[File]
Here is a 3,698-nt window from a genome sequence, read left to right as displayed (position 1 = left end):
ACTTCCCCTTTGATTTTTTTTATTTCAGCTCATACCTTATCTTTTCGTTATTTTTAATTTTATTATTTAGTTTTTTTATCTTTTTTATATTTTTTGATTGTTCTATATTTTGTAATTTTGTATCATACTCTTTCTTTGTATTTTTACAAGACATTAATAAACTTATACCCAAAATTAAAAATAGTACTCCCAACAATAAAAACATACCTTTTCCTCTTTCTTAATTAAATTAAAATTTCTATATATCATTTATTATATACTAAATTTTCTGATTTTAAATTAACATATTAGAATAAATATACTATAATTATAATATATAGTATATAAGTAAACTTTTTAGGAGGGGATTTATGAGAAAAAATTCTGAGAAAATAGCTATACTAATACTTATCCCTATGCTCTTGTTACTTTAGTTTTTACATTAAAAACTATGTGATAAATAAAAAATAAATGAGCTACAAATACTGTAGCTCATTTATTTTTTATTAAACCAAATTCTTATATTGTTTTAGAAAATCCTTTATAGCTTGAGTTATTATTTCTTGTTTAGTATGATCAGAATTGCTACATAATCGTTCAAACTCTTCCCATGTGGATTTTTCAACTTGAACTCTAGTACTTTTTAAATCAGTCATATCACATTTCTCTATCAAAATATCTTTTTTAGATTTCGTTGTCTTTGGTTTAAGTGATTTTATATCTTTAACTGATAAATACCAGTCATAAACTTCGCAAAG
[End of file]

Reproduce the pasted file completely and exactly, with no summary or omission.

Here is a 3,698-nt window from a genome sequence, read left to right as displayed (position 1 = left end):
ACTTCCCCTTTGATTTTTTTTATTTCAGCTCATACCTTATCTTTTCGTTATTTTTAATTTTATTATTTAGTTTTTTTATCTTTTTTATATTTTTTGATTGTTCTATATTTTGTAATTTTGTATCATACTCTTTCTTTGTATTTTTACAAGACATTAATAAACTTATACCCAAAATTAAAAATAGTACTCCCAACAATAAAAACATACCTTTTCCTCTTTCTTAATTAAATTAAAATTTCTATATATCATTTATTATATACTAAATTTTCTGATTTTAAATTAACATATTAGAATAAATATACTATAATTATAATATATAGTATATAAGTAAACTTTTTAGGAGGGGATTTATGAGAAAAAATTCTGAGAAAATAGCTATACTAATACTTATCCCTATGCTCTTGTTACTTTAGTTTTTACATTAAAAACTATGTGATAAATAAAAAATAAATGAGCTACAAATACTGTAGCTCATTTATTTTTTATTAAACCAAATTCTTATATTGTTTTAGAAAATCCTTTATAGCTTGAGTTATTATTTCTTGTTTAGTATGATCAGAATTGCTACATAATCGTTCAAACTCTTCCCATGTGGATTTTTCAACTTGAACTCTAGTACTTTTTAAATCAGTCATATCACATTTCTCTATCAAAATATCTTTTTTAGATTTCGTTGTCTTTGGTTTAAGTGATTTTATATCTTTAACTGATAAATACCAGTCATAAACTTCGCAAAG